Recently a Massachusetts REALTOR asked for research on split-tax rates for real property tax. His community had a single tax rate for residential and commercial properties but was thinking of breaking them apart so commercial properties would be taxed at a higher rate. He was worried about the impact on future business development and growth in the community. Our research shows that “split tax rate,” “dual tax rate,” and “classification law” are the most commonly-used terms for this type of tax in Massachusetts. Research on California tax discusses a “split roll” tax so we searched on that too.
Below are results of our search, showing reports/studies, tax rate comparison reports, and news articles on split tax rates. Search for news articles were limited to Massachusetts communities, but there are lots more out there for other states.
An Analysis of Split Roll Property Tax Issues and Impacts, (Pepperdine University School of Public Policy, Mar. 2012).
Executive Summary: Despite dramatic increases in state revenues over the past decade, even greater spending increases, coupled with the nation’s recent economic collapse and weak recovery, have left the state of California with a budget deficit estimated at between $10 and $20 billion. Advocates for closing the gap through tax increases have introduced a series of proposals for new ways to increase state revenues. One proposal that has received significant discussion periodically over the past several decades, and is again being discussed, is the elimination of the caps on property tax increases for businesses included in Proposition 13, which is often referred to as the “split roll” proposal. This study was undertaken to review the split roll proposal and to assess the prospective impact on the state economy if a split roll tax regime were adopted…Overall, this study finds that a split roll property tax regime would have a significant and detrimental impact on the state’s economy, especially at a time when the California economy is struggling.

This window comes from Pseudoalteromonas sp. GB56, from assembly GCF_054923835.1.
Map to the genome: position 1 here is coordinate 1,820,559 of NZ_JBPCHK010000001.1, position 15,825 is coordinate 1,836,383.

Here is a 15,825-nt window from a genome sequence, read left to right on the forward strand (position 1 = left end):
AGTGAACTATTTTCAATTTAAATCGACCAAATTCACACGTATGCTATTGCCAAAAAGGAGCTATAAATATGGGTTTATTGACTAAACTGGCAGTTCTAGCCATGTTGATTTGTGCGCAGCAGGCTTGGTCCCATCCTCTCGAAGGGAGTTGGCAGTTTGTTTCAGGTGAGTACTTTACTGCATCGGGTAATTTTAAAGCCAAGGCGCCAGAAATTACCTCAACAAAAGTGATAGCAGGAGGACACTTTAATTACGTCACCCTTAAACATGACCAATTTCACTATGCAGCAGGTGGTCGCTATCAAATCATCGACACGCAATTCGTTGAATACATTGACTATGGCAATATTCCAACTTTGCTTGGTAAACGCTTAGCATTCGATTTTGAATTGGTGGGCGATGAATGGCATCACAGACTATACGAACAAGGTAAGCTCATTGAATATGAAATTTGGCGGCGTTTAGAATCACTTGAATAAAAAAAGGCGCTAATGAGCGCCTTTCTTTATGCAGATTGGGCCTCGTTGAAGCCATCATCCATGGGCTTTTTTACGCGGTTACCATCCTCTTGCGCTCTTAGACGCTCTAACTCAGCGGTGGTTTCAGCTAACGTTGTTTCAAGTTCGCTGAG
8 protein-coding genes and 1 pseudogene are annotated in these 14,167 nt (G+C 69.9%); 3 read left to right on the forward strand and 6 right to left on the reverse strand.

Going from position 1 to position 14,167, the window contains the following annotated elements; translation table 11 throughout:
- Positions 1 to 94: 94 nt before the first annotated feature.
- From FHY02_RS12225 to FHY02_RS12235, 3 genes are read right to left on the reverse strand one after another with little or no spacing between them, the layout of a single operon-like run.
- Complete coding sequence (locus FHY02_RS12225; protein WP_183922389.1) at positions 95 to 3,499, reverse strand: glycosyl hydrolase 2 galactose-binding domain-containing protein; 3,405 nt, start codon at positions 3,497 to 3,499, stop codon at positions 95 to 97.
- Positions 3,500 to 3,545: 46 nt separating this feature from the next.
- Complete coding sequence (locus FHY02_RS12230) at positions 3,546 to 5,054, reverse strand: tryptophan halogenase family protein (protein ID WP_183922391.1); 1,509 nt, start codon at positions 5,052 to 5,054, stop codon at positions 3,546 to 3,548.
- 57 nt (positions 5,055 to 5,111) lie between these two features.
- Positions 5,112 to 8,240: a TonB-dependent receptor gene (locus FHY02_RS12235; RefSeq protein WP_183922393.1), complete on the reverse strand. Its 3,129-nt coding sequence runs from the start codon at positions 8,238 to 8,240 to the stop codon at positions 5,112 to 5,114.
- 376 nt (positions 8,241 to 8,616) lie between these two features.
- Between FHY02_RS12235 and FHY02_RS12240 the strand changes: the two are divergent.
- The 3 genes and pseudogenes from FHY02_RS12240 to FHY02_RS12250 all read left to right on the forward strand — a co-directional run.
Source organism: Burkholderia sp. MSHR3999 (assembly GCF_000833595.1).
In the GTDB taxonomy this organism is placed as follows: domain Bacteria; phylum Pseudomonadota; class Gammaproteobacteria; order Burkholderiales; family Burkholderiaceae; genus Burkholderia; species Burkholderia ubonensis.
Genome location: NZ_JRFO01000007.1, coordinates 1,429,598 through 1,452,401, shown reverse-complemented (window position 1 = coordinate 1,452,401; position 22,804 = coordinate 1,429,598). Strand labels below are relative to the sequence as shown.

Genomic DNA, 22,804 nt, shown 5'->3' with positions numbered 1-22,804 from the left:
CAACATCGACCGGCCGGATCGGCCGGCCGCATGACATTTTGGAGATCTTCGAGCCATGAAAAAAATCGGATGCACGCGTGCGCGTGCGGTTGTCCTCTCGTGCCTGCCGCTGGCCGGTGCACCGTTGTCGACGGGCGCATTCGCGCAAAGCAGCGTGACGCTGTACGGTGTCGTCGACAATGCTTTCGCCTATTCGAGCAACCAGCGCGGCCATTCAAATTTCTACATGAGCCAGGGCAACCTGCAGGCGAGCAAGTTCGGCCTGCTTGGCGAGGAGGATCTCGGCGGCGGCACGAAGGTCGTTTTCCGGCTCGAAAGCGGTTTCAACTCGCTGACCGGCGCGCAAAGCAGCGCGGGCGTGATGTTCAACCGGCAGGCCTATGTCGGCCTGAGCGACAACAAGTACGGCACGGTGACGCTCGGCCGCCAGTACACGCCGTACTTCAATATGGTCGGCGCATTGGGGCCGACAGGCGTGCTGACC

An Introduction to Two-Rate Taxation of Land and Buildings, (Federal Reserve Bank of St. Louis Review, May/Jun. 2005).